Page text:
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Book reviews

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City of miracles

25 June 2011
Rome Robert Hughes

Weidenfeld, pp.534, 25

When in Rome: 2000 Years of Roman Sightseeing Matthew Sturgis

Frances Lincoln, pp.280, 20

Whispering City: Rome and its Histories R.J.B. Bosworth

Yale, pp.358, 25

In the autumn of 1984, after an unexplained fall, I found myself in a hospital in Rome acutely head-injured and disorientated. I had been found sprawled on the floor of… Read more

Patience v. panache

18 June 2011
Monty and Rommel: Parallel Lives Peter Caddick-Adams

Preface, pp.618, 20

Forgotten Voices: Desert Victory Julian Thompson

Ebury Press, pp.384, 16.99

The square jaw and steely gaze are deceptive. In reality, next to a prima donna on the slide, no one is more vain and temperamental than a general on the… Read more

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The great game

11 June 2011
Jack Hobbs Leo McKinstry

Yellow Jersey Press, pp.416, 20

Ian Botham Simon Wilde

Simon & Schuster, pp.408, 20

Wisden 2011 edited by Scyld Berry

John Wisden, pp.1650, 45

Some of the best writing about sport in recent years has been done by journalists who tend their soil, so to speak, in another parish. Peter Oborne’s biography of the… Read more

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Deep, dark mysteries

4 June 2011
London Under Peter Ackroyd

Chatto, pp.192, 12.99

The Stones of London: A History of Twelve Buildings Leo Hollis

Weidenfeld, pp.456, 25

For Peter Ackroyd, the subterranean world holds a potent allure. London Under, his brief account of the capital’s catacombs and other murky zones, manages to radiate a dark mystery and… Read more

Recent crime fiction

4 June 2011

Mo Hayder has a considerable and well-deserved reputation as a writer of horrific crime novels that often revolve around the physical violence men do to women. Her latest, Hanging Hill… Read more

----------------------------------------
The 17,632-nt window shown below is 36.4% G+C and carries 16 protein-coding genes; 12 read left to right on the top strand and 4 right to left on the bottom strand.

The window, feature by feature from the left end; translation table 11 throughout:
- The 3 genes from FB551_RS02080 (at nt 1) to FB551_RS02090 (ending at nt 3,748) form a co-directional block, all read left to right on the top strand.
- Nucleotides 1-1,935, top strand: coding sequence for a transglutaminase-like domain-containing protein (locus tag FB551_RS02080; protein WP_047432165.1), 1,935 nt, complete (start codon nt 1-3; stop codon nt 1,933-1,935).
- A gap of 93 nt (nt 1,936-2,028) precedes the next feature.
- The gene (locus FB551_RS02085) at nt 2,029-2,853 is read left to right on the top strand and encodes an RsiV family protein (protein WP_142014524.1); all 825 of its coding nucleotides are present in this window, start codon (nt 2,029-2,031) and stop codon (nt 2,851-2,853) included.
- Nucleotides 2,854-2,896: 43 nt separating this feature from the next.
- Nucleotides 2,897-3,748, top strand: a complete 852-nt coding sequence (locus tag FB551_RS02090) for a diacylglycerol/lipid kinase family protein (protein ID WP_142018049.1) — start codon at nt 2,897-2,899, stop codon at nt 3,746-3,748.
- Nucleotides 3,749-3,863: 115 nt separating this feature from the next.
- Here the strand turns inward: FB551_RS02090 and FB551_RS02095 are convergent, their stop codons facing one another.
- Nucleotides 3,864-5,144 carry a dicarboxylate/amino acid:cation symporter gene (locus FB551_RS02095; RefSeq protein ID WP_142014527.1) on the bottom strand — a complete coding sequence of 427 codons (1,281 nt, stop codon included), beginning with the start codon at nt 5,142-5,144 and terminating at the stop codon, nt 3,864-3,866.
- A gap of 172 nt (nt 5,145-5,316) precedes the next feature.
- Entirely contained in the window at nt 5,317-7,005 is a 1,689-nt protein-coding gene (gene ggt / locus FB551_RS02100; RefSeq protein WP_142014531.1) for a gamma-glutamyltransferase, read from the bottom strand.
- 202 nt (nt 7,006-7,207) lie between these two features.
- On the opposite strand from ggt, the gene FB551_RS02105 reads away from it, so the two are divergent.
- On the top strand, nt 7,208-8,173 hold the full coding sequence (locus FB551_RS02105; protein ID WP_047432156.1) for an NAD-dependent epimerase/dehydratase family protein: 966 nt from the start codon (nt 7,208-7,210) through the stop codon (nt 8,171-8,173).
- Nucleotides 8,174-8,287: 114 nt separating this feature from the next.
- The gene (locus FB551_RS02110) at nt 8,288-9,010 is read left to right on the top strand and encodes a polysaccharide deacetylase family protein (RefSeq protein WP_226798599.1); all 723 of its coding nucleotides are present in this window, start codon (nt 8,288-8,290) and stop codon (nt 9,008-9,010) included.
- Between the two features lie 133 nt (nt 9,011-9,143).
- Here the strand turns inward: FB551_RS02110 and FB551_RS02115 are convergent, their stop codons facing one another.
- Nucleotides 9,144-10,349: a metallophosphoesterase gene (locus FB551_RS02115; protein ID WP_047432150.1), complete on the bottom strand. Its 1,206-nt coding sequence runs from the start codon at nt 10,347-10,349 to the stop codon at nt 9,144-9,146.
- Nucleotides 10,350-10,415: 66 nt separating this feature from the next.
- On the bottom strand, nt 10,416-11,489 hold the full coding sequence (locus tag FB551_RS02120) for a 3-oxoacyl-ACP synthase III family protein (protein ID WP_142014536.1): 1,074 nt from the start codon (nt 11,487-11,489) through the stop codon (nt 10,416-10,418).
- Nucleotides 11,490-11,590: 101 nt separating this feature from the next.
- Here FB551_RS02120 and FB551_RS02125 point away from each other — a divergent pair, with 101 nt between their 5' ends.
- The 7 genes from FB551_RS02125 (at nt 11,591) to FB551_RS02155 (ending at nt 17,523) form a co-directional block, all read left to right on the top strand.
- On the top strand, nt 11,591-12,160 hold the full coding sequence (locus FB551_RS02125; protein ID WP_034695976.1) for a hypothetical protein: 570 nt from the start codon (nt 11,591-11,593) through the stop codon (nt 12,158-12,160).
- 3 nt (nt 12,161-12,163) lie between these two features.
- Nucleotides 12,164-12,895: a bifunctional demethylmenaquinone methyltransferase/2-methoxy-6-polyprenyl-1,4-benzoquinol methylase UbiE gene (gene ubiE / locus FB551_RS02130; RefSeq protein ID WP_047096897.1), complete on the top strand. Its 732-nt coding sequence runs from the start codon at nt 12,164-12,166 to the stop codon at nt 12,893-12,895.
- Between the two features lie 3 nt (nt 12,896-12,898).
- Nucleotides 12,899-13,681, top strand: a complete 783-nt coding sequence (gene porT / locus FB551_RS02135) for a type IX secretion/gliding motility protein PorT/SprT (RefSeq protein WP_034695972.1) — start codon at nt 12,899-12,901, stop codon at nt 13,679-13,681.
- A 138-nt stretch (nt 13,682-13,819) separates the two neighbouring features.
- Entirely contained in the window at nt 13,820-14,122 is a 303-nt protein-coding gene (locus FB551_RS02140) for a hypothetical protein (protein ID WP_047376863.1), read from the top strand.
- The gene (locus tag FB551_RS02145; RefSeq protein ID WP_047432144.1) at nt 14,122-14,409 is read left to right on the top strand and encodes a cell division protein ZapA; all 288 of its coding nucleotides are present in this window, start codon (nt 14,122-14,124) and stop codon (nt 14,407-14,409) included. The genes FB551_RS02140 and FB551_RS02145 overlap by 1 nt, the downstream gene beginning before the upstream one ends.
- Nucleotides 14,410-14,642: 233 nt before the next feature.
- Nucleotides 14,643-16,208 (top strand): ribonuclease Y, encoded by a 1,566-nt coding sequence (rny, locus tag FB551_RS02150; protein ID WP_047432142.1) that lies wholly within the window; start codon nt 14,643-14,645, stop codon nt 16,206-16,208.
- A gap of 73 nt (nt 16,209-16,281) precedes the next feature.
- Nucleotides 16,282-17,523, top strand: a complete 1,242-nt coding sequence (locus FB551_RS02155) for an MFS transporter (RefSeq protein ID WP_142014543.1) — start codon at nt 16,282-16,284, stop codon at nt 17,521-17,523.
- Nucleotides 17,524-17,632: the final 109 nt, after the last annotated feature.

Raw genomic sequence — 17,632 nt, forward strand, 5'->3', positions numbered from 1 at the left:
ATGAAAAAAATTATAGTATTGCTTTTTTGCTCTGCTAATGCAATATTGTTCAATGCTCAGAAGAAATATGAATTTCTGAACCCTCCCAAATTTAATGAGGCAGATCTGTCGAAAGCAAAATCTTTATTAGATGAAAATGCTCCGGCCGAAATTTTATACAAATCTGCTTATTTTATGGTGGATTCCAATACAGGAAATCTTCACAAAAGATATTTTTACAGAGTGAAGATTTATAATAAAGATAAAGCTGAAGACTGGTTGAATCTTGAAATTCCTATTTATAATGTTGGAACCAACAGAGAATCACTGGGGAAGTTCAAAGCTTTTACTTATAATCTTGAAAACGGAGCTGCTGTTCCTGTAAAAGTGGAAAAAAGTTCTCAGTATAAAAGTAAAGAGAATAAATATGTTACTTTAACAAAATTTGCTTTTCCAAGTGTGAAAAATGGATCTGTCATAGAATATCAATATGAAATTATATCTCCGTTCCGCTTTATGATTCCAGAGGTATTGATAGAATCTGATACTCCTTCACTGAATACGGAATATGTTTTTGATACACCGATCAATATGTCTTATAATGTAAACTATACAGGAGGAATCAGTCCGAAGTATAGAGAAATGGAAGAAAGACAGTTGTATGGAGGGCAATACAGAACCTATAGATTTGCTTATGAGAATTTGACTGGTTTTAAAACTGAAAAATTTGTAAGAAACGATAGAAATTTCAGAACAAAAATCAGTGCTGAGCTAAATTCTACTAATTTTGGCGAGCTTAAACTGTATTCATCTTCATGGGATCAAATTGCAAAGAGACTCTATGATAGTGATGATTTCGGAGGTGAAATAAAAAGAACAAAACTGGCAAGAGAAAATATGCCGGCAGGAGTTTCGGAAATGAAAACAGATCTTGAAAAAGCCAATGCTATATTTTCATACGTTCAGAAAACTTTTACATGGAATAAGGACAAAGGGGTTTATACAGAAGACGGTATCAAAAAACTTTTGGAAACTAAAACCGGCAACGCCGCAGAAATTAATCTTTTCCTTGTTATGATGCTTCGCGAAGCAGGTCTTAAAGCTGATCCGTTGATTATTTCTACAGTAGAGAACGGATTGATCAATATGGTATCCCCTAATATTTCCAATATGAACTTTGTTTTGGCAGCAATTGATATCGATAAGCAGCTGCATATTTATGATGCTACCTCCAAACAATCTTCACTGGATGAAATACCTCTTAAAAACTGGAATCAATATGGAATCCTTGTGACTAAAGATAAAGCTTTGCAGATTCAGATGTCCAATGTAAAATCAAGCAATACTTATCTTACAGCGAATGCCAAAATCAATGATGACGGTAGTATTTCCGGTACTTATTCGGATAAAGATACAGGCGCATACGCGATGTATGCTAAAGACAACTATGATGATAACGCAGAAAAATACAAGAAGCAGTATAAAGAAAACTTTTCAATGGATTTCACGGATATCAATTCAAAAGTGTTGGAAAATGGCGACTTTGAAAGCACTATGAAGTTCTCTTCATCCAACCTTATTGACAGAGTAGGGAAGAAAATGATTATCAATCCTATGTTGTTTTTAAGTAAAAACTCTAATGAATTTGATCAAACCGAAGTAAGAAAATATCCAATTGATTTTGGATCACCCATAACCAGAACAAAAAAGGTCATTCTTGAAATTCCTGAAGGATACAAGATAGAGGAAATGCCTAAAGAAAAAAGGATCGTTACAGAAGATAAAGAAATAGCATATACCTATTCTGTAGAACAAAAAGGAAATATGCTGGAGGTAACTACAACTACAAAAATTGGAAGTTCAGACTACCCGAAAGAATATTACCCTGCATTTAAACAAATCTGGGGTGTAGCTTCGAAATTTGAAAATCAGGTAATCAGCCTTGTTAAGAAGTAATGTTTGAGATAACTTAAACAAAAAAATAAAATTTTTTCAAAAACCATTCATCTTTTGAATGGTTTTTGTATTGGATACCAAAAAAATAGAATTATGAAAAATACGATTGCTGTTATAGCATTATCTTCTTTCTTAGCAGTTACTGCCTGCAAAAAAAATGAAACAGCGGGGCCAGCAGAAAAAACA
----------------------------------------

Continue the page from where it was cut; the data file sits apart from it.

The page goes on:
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Vastly entertaining

28 May 2011

It may not be quite true that the next best thing to eating good food is reading about it, but undeniably food writing has its considerable pleasures. You’ve got it… Read more

A conflict of loyalty

21 May 2011
Wolfram: The Boy Who Went to War Giles Milton

Sceptre, pp.352, 20

Reluctant Accomplice edited by Konrad H. Jarausch

Princeton, pp.412, 24.95

What was life like in Hitler’s Germany? This question has long fascinated authors and readers alike, as books like Alone in Berlin, The Boy with the Striped Pyjamas and The… Read more

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Wheels of fortune

14 May 2011
Pedalare! Pedalare!: A History of Italian Cycling John Foot

Bloomsbury, pp.316, 14.99

The Bicycle Book Bella Bathurst

Harper Press, pp.306, 16.99

There are among us a churlish few who consider the term ‘sports personality’ to be an oxymoron. There are among us a churlish few who consider the term ‘sports personality’… Read more

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Captain courageous

7 May 2011
Captain Cook: Master of the Seas Frank McLynn

Yale, pp.490, 25

The sum of hard biographical facts about Captain Cook never increases, nor is it expected to. It is the same with Shakespeare. J. C. Beaglehole’s Life of Captain James Cook… Read more

Doomed to disillusion

7 May 2011
The Forgotten Waltz Anne Enright

Cape, pp.240, 16.99

The Forgotten Waltz is one of those densely recapitulative novels that seek to interpret emotional crack-up from the angle of its ground-down aftermath. At the same time, it is not… Read more

Jennie, Clemmie and Goosie too

23 April 2011
The Churchills Mary S. Lovell

Little Brown, pp.640, 25

‘There never was a Churchill, from John of Marlborough down,’ wrote Gladstone, ‘that had either principles or morals.’ With the shining exception of Winston and his brother Jack, Churchill men… Read more

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Lancelot of the lake

23 April 2011
The Omnipotent Magician Jane Brown

Chatto, pp.384, 20

Tom Stoppard’s Arcadia offers two contrasting views on a ‘Capability’ Brown landscape at the imagined Sidley Park. Tom Stoppard’s Arcadia offers two contrasting views on a ‘Capability’ Brown landscape at… Read more